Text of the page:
This is the important demographic group the pro-tax and spend referendum lovers (district staff and parents) must win over, must persuade in order to ensure victory at the polls.
Not good at all.
35% said yes. 50% said no.
A resounding defeat on Option 1.
Option 2 would add 155,500 square feet, renovate 83% of the school, and be a $49.3 million referendum representing an estimated annual tax impact of $92 for each $100,000 of a home’s value for each of the next 20 years. This is by far the most expensive option.
Only 28% of all residents said yes while a whopping 55% said no.
Staff support dropped dramatically here. 41% of school district staff residents said yes. 35% of this group said no. So you see a split among the group most likely to vote yes on a tax and spend question at the ballot.
When you ask the parents, moms and dads with kids in the school district, suddenly, they get leery. Only 39% said yes while 42% said no.
AND NOW WE GET TO THE CRITICAL GROUP: THE NON-PARENT RESIDENTS.
The doors get blown off. A piddly 12% said yes, 74% said no.
Option 3 would, get this, build a new two -story middle school with a $43.3 million referendum representing an estimated annual tax impact of $73 for each $100,000 of a home’s value for each of the next 20 years. This is the second-most expensive option, a middle of the road alternative that might appear more appealing.
49% of all residents said yes, 36% said no. A plurality in favor, not a majority.
Staff support is what you’d expect. 75% of school district staff residents said tax and spend away, yes. Only 14% said no. Again, no big surprise.
When you ask the parents, moms and dads with kids in the school district, 60% said yes while 24% said no. Nothing shocking there.
AND NOW WE GET TO THE CRITICAL GROUP: THE NON-PARENT RESIDENTS.
Only 33% said yes, 54% said no.
The group of non-parent residents, the group that school referendum supporters within school districts admit is the pivotal faction that needs to be won over is speaking clearly: no referendum on the middle school.
On option 1
35% said yes. 50% said no.
On option 2
12% said yes, 74% said no.
On option 3
33% said yes, 54% said no.
The results are clear. There is no consensus, mandate, clamoring, outpouring of support for a referendum or referendum questions on the middle school. If anything the electorate is opposed, skeptical, or at the very least undecided.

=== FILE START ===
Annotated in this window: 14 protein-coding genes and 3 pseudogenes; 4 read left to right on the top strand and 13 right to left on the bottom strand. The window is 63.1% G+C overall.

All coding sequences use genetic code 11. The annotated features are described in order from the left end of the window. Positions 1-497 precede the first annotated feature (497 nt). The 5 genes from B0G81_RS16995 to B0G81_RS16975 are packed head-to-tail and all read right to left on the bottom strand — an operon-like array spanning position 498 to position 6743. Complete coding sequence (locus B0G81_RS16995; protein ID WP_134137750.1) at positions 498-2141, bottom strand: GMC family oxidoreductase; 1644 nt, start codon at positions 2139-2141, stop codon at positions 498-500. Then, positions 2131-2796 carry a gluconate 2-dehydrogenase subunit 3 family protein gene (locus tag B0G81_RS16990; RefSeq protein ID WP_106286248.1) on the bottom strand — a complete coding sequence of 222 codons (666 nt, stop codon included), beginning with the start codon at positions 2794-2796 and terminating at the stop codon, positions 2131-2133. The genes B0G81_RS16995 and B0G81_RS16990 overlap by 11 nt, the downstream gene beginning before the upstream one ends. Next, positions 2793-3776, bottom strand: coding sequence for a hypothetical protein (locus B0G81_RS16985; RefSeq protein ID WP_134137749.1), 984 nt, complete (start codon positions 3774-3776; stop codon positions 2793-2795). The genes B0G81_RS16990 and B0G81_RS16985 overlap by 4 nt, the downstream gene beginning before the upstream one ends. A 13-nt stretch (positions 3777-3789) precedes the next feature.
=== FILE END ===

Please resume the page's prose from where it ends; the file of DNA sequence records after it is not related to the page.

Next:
The Franklin School Board needs to understand and respond accordingly. Will they? Who knows? This weak bunch erroneously believes they work for the superintendent instead of the other way around.
Something for voters to keep in mind, I blogged in mid-July
The Wisconsin Taxpayers Alliance, the organization that religiously follows and keeps track of tax and spending in our state just reported that Wisconsin continues to spend more per pupil on K-12 education than the national average, 1.6% in 2014. Wisconsin’s per pupil spending remained well above the national average from 2002 to 2007, just prior to the Great Recession. Overall, during the 2008-12 period, spending both here and nationally increased by the same rate—3.4%.
Here’s an incredible stat.
In 2011, before the changes of Act 10 took place, employee benefits as a share of per pupil spending in Wisconsin were 51.9% higher than the national average. By 2014, that difference had dropped to 11.6%.
So, we continue to spend more in WI on schools than the nation as a whole. But Franklin will increase spending in their upcoming budget. They will then ask voters to increase taxes through a referendum that will pass because the school district has hypnotized folks into thinking it must be done or the world will end. And to top it off the state will send additional school aid to many, if not most school districts.
And yet that won’t be good enough for greedy, ungrateful school administrators and school boards.
Like fish in a barrel
As expected the School Board voted unanimously (not one member voted no) to go with building a brand new middle school and putting that option to the voters.
The propaganda by the school administration was working.
Comments left on FranklinNOW:
Why would you choose any other option than option 3?? There will be a brand new building for $6m less than adding on and renovating…
looking at costs, building a new school makes the most sense LONG TERM. Why update a school and incur more costs 10 years down the road??
One resident went on the Franklin School District’s website to express the lamest excuse why a referendum was needed:
The cafeteria is too small to meet the needs of the current student population, resulting in students waiting extended times in serving lines during their lunch period.
Those poor babies
The school administration wasn’t fooling everybody. Franklin Planning Commissioner
Scott Thinnes wrote this comment on one of my blogs:
Again, a bad decision made years ago by whoever thought the hub-spoke-pod school design was a good idea in the first place. These buildings are more expensive to build, maintain, and operate because they have 3-4 times the perimeter exterior wall area and foundation footprint, they take up more land space, and are very difficult to expand economically, usually requiring many small expansion areas located between the various pods. Again, expensive for what you get, and the added layout and function makes less and less sense relative to the initial design.
One thing Franklin is good at… making decisions and not realizing how bad those decisions are until they are 3/4 of the way down the road. Do you think if a new middle school is built that site placement and building design will be done with thoughts of future expansion needs? I’m not going to hold my breath.
A few months later…
October: School districts like Franklin are breaking state law
Wisconsin law prohibits school districts from lobbying for positive votes for a school referendum.